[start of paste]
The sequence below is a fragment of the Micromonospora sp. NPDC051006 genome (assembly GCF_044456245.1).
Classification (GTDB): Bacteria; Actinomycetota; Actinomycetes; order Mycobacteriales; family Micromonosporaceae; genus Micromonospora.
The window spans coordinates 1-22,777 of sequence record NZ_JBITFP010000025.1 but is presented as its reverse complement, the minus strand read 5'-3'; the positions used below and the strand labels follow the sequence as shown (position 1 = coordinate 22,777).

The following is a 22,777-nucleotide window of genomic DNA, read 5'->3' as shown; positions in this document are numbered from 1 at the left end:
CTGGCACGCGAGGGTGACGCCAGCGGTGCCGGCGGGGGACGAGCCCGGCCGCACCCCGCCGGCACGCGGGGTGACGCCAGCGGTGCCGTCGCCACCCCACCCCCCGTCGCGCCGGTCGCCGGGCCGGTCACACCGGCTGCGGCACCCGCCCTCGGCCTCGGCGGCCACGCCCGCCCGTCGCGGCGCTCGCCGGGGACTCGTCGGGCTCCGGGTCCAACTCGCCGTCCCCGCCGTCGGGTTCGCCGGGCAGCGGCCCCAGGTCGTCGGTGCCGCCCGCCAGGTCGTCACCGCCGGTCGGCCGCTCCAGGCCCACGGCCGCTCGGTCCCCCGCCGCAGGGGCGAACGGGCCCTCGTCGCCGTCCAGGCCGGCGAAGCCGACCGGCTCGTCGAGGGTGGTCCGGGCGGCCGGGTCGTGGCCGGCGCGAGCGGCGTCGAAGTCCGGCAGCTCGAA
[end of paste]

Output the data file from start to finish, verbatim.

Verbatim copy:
The sequence below is a fragment of the Micromonospora sp. NPDC051006 genome (assembly GCF_044456245.1).
Classification (GTDB): Bacteria; Actinomycetota; Actinomycetes; order Mycobacteriales; family Micromonosporaceae; genus Micromonospora.
The window spans coordinates 1-22,777 of sequence record NZ_JBITFP010000025.1 but is presented as its reverse complement, the minus strand read 5'-3'; the positions used below and the strand labels follow the sequence as shown (position 1 = coordinate 22,777).

The following is a 22,777-nucleotide window of genomic DNA, read 5'->3' as shown; positions in this document are numbered from 1 at the left end:
CTGGCACGCGAGGGTGACGCCAGCGGTGCCGGCGGGGGACGAGCCCGGCCGCACCCCGCCGGCACGCGGGGTGACGCCAGCGGTGCCGTCGCCACCCCACCCCCCGTCGCGCCGGTCGCCGGGCCGGTCACACCGGCTGCGGCACCCGCCCTCGGCCTCGGCGGCCACGCCCGCCCGTCGCGGCGCTCGCCGGGGACTCGTCGGGCTCCGGGTCCAACTCGCCGTCCCCGCCGTCGGGTTCGCCGGGCAGCGGCCCCAGGTCGTCGGTGCCGCCCGCCAGGTCGTCACCGCCGGTCGGCCGCTCCAGGCCCACGGCCGCTCGGTCCCCCGCCGCAGGGGCGAACGGGCCCTCGTCGCCGTCCAGGCCGGCGAAGCCGACCGGCTCGTCGAGGGTGGTCCGGGCGGCCGGGTCGTGGCCGGCGCGAGCGGCGTCGAAGTCCGGCAGCTCGAA